Survival without adult supervision: stark reality in rural Bihar

by Sonia Faleiero

10-year-old Meena Devi, right, and her older brother Sunil, 11, outside their hut in Jhanwatola village, Bihar.  Photo: Sonia Faleiro for The New York Times

Meena Devi is unlike any little girl you will ever meet. In many ways, she isn’t even a child. The afternoon we met, she’d cooked lunch for herself and her older brother. “I made dal bhat tarkari,” she said proudly, referring to a local dish of rice, lentils and seasonal vegetables. “But we are out of dal, so really, it was just bhat tarkari.” Meena also washes her family’s dirty clothes and drags her brother off to school every morning.

  • World Hunger Education
    Service
    P.O. Box 29015
    Washington, D.C. 20017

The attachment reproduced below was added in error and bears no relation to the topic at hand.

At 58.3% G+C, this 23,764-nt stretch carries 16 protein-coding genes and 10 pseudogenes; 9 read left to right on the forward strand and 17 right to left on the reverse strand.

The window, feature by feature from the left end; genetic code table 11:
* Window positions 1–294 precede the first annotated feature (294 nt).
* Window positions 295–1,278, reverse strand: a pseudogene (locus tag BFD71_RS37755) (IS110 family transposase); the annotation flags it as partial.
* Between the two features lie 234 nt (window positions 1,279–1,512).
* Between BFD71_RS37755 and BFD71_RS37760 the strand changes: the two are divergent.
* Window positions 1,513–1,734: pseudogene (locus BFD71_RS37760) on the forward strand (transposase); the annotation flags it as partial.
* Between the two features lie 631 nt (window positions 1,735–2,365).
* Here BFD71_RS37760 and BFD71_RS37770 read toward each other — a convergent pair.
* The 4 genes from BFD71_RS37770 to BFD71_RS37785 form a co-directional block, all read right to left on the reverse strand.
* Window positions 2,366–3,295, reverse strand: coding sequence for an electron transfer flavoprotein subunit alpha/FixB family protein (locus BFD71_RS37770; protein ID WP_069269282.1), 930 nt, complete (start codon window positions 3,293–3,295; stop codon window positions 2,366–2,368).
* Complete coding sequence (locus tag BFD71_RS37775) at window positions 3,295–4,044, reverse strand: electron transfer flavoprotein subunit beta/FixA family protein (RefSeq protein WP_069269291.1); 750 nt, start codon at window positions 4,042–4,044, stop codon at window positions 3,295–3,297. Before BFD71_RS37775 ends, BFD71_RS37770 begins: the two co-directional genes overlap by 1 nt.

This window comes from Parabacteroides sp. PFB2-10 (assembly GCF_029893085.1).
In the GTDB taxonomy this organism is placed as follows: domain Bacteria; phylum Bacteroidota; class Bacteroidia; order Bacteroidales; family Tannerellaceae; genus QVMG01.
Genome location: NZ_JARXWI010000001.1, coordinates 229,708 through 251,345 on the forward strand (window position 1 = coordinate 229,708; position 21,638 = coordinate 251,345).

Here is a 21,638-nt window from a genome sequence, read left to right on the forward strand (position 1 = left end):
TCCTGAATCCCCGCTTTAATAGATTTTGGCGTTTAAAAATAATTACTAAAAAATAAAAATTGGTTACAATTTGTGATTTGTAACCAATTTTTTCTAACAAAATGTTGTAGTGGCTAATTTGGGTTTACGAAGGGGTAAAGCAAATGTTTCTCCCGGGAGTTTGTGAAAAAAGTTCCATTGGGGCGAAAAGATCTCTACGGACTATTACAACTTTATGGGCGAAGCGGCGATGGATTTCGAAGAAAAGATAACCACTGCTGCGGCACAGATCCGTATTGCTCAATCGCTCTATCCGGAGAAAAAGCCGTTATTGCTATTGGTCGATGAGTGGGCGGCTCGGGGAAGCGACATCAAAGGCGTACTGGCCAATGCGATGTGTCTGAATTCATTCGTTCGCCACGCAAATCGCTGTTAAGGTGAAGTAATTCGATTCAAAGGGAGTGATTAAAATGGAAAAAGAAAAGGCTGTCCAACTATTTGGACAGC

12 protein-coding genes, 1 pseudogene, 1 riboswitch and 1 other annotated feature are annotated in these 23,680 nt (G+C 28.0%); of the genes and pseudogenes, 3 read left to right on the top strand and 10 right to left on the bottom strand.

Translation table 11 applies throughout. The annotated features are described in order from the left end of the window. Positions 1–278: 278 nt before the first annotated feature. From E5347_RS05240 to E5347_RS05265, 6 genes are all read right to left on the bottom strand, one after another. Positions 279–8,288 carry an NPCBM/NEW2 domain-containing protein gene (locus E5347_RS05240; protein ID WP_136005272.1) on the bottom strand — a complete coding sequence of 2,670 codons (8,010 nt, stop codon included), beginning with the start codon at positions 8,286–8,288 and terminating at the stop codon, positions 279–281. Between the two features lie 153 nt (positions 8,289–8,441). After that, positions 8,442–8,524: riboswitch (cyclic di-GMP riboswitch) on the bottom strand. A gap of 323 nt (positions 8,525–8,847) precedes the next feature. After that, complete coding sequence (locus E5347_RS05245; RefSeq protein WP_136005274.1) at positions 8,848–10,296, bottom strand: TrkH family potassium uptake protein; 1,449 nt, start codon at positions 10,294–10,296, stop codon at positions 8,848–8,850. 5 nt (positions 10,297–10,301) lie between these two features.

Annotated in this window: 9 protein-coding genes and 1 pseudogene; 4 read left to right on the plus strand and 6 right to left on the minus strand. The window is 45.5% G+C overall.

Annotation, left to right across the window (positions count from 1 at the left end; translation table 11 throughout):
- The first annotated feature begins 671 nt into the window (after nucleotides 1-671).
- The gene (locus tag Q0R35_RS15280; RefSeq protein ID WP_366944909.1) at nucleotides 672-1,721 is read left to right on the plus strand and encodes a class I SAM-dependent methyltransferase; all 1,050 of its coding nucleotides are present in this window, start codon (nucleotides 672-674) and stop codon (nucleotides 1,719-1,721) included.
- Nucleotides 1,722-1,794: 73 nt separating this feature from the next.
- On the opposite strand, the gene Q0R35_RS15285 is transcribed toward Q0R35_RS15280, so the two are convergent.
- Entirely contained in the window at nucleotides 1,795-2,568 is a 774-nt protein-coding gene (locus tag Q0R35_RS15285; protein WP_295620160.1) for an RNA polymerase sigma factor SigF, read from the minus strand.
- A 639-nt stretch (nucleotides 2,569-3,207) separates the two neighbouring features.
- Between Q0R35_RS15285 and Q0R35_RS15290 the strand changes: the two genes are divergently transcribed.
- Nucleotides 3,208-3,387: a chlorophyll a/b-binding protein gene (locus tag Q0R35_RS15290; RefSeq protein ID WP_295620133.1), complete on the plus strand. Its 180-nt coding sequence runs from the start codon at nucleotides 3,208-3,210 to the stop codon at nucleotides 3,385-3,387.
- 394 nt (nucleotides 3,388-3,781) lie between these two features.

• For the past 40 years, since its founding in 1976, the mission of World Hunger Education Service is to undertake programs, including Hunger Notes, that
    • Educate the general public and target groups about the extent and causes of hunger and malnutrition in the United States and the world
    • Advance comprehension which integrates ethical, religious, social, economic, political, and scientific perspectives on the world food problem
    • Facilitate communication and networking among those who are working for solutions
    • Promote individual and collective commitments to sustainable hunger solutions.

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